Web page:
Don't let your car look like this. (Pixabay)

Don’t let your car look like this. (Pixabay)

Thousands of complaints poured in to the National Highway Traffic Safety Administration about rusting on brake fluid lines, causing them to fail. The NHTSA launched a five-year investigation focusing on 5 million GM-made vehicles.

On Wednesday, the safety agency released its findings: The cars are fine, it’s the road salt that’s the problem.

According to a report in the Associated Press:

If you live where salt is used to clear the roads of snow and ice, U.S. safety regulators have a message for you: Wash the underside of your car.

The message came Wednesday from the National Highway Traffic Safety Administration, which closed a five-year investigation into rusting pipes that carry brake fluid in about 5 million older Chevrolet, Cadillac and GMC pickups and SUVs, without seeking a recall.

Instead, the agency blamed the problem on rust caused by road salt and a lack of washing. It determined that it was not the result of a manufacturing or design defect.

In other words, if you live in snowy states and you value your life, you have two options: Move to Florida or start regularly washing the underside of your car.

For car wash businesses, this only opens up new avenues for marketing. Now, instead of saying, “You should bring your car into our car wash during the winter because it keeps your car from rusting,” you can say, “The National Highway Traffic Safety Administration says drivers should regularly wash their cars or risk life-threatening corrosion.” …Or something a little less dramatic to that effect.

Here are the other relevant portions of the AP story:

The agency urged people in 20 cold-weather states and Washington, D.C., to get their car and truck undercarriages washed several times during and after the winter, and to get their brake lines inspected for rust and replace them if necessary. The warning underscores the importance of washing highly corrosive salt from beneath a car because over time, it can cause suspension parts, the frame, or other components to corrode and fail.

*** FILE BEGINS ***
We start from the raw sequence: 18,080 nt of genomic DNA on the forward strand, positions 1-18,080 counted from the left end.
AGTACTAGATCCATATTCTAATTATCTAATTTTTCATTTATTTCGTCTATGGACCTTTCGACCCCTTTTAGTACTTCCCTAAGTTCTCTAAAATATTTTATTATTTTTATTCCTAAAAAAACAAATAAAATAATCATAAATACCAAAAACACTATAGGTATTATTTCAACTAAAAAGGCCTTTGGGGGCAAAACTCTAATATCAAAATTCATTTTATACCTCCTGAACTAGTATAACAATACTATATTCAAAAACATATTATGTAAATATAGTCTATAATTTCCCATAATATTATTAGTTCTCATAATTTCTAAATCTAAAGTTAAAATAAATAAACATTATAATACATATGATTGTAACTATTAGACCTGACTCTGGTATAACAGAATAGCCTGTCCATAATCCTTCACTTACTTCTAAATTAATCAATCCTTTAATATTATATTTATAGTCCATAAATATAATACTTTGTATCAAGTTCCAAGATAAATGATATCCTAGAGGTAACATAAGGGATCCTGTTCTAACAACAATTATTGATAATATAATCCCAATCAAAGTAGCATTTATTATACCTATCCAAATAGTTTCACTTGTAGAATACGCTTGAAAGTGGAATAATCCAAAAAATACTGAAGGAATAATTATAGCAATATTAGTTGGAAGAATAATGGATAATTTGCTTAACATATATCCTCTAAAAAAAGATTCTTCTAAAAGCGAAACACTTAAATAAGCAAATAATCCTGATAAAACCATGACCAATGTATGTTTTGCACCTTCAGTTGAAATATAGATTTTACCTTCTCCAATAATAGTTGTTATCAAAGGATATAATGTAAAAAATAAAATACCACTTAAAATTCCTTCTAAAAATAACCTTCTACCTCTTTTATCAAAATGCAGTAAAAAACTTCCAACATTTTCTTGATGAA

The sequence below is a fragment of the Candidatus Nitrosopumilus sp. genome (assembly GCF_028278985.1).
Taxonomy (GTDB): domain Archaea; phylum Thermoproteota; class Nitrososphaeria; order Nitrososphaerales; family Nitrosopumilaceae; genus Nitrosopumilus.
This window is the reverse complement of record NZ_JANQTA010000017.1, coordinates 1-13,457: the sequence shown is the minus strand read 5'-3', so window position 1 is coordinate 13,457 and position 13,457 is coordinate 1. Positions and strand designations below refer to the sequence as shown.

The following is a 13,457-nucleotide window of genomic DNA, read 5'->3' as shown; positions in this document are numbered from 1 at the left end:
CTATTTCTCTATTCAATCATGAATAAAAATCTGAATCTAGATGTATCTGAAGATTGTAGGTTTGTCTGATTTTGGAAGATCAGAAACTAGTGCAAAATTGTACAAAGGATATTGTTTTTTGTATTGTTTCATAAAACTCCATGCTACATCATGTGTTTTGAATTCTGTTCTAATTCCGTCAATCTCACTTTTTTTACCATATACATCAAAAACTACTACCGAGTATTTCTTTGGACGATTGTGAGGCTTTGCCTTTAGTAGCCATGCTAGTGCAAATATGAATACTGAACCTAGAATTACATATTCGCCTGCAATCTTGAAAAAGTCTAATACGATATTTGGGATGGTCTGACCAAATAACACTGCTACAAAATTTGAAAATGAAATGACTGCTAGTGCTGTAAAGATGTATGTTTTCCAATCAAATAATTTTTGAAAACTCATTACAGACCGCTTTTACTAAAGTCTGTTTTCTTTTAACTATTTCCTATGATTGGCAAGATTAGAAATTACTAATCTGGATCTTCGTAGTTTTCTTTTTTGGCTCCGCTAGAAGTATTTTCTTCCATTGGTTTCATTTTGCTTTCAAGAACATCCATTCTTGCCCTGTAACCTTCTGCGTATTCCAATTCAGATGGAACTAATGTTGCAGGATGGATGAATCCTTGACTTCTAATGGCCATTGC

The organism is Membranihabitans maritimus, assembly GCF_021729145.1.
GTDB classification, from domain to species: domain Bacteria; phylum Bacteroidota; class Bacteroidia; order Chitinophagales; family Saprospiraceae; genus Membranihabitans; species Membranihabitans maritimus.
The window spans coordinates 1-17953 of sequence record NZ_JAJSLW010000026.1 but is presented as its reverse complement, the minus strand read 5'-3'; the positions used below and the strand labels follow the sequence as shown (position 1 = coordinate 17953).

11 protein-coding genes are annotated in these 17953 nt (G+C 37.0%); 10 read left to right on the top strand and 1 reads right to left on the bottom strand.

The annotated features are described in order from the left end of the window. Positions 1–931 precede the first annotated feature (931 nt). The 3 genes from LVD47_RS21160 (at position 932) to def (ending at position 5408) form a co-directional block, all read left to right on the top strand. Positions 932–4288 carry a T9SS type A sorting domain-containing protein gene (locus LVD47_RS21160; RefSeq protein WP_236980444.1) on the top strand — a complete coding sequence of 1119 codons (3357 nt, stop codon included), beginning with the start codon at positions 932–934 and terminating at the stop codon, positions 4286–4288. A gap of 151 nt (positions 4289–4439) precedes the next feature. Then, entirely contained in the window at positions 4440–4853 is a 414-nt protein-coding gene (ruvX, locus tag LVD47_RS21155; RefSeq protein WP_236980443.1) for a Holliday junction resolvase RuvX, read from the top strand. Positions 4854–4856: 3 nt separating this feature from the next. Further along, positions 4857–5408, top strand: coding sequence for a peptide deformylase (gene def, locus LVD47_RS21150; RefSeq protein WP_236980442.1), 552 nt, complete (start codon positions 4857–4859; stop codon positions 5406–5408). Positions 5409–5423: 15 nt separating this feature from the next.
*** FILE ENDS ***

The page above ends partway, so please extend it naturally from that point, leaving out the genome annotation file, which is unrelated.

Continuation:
NHTSA’s finding that the GM trucks weren’t defective came even though it received 3,645 complaints of brake pipe rust in the General Motors vehicles from the 1999 to 2007 model years, including 107 crash reports and 40 reports of injuries. Seventy-five percent of the complaints came from trucks in the first four model years covered by the investigation, 1999-2003, the agency said.

Investigators checked similar vehicles in Pennsylvania, surveyed owners in Ohio, and did random checks in other salt-belt states to determine that the same problem exists in just about every other vehicle from the same era because brake lines were all made of the same steel materials with aluminum coatings. The industry gradually switched to nylon or plastic-coated steel lines in the mid-2000s, NHTSA said.

The investigation started after NHTSA received a complaint from a Middletown, Ohio, man in March 2010, who said the pipes that carry brake fluid on his 2003 Chevy Silverado rusted and leaked, causing a sudden reduction in braking power.